ComVec: Autonomous challenge difficult but not impossible

By: Jonathan Stewart


TIC’s Hammond says the technology can cope with many issues but others will need to be resolved early on

ComVec: Autonomous challenge difficult but not impossible
Mark Hammond speaks on autonomous driving at ComVec.

 

Truck Industry Council (TIC) chief technical officer Mark Hammond has reinforced the call for trials into the benefits of autonomous trucking and highlighted the unique circumstances that Australia faces in integrating the technology.

Speaking on the first day of the Heavy Vehicle Industry Australia’s ComVec 2016 event, Hammond rejected any suggestions that the technology would not suit Australian conditions but explained the advantages may be dampened in the short term.

From the perspective of transport companies, Hammond says operators are unlikely to see significant fuel savings from platooning their fleets.

In fact, he suggests some of the benefits of platooning, which would require operators to send out multiple vehicles at the same time, may cause delays during loading and unloading, as many companies aren’t equipped to handle multiple trucks at once.

The technology may also have a significant impact on small operators and owner-drivers, who would not have the benefit of creating a platoon from start to finish, if at all.

In terms of physical barriers, Hammond says excessive dust, inconsistent lane widths, and state-unique road rules are part of potential issues but the massive variations in GCM and combination performance across Australia’s aging fleet of trucks is a real problem.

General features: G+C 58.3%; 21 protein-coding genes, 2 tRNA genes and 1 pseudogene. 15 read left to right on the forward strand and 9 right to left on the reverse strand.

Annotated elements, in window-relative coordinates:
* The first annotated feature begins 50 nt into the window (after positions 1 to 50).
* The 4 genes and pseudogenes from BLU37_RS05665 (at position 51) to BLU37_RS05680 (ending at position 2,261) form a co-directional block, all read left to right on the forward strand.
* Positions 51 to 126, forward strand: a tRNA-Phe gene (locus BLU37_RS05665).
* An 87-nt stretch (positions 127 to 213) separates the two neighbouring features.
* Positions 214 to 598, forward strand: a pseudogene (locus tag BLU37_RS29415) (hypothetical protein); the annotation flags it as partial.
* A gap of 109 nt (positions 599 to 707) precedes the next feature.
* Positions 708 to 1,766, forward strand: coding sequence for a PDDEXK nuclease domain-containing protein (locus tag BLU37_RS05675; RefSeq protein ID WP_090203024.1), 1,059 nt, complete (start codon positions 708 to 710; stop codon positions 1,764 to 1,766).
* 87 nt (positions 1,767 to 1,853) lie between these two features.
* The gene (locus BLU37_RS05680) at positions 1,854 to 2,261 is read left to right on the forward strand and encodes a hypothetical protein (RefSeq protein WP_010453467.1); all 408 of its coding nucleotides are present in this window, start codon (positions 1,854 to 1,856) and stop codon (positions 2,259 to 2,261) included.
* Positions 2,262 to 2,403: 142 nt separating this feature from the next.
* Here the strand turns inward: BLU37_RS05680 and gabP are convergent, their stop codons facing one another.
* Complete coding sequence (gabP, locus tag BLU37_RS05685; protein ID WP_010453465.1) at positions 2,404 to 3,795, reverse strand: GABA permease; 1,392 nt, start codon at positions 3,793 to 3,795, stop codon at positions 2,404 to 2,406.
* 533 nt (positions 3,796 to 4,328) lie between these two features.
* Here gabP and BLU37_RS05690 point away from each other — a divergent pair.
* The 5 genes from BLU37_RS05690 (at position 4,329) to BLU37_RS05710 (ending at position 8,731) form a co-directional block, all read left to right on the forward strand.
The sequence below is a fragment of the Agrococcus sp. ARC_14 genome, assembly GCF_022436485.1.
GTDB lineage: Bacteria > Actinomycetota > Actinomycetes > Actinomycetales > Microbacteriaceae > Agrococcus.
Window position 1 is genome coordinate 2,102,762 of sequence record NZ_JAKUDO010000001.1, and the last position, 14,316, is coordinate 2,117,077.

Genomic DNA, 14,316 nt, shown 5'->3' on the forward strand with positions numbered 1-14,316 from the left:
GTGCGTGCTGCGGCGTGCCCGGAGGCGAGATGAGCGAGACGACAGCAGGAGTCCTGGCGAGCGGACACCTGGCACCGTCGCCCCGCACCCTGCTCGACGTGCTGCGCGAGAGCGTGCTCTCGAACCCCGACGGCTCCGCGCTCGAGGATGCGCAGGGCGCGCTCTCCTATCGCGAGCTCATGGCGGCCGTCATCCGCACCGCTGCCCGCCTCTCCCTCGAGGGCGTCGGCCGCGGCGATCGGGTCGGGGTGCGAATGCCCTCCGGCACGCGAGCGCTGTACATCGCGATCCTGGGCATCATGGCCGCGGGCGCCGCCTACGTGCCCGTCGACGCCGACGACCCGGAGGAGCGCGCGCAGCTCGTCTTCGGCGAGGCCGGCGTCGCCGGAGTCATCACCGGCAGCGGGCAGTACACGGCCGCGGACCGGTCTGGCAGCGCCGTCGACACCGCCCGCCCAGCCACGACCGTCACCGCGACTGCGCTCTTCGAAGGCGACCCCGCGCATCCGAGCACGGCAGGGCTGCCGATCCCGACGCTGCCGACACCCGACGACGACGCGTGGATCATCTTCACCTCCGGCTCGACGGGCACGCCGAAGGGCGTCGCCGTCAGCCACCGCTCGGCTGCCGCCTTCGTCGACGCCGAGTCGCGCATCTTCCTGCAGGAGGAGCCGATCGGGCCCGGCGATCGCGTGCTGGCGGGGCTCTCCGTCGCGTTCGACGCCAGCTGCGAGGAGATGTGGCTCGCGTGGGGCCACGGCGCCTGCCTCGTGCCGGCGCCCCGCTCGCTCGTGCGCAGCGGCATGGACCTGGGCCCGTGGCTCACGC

"You could have a single trailer towed by a 500hp prime mover, its volume-loaded so it only weighs about 30 tonne, and equally that same prime mover could be pulling a 68-tonne B-triple," he says.

"If you have trucks in a convoy, you are going to need similar performance characteristics – either that or you’ll need to have the slowest truck at the front and that’s probably not an ideal situation."

The camber height of local roads may also present a unique challenge, especially in the case of multi-combinations, where vehicles may angle towards the road-edge and cause subsequent platooning vehicles to travel away from the centre of the road.

"Potentially, if you have a B-double or a B-triple and the second truck in the platoon is following that and picking up off the last trailer, they could be a fair way off the road," Hammond says.

Unlike in Europe, where roads are flatter, "you’re not necessarily going to be able to piggy-back off the trailer in front of you in Australia".

Non-existent or poor road markings and signs will also play a negative role in the functionally of the technology, making it less useful in remote locations where long stretches of straight roads may offer its greatest benefit to counter driver fatigue.

"A lot of these technologies do rely on a centre line and edging to stay on the road," Hammond says.

"If they’re not there, then some of this technology will struggle."

Dismissing claims the technology will not translate to Australia’s remote locations, Hammond says "the size of the country, its isolation, its GPS or mobile coverage, [aren’t] really an issue for this technology".

"I don’t see [them] having any bearings on rolling out the technology in Australia," he says.

Multi-trailer combinations, heat, and the use of dirt roads are also non-issues, he says, as the technology deals with these problems in America and Europe.

 

 

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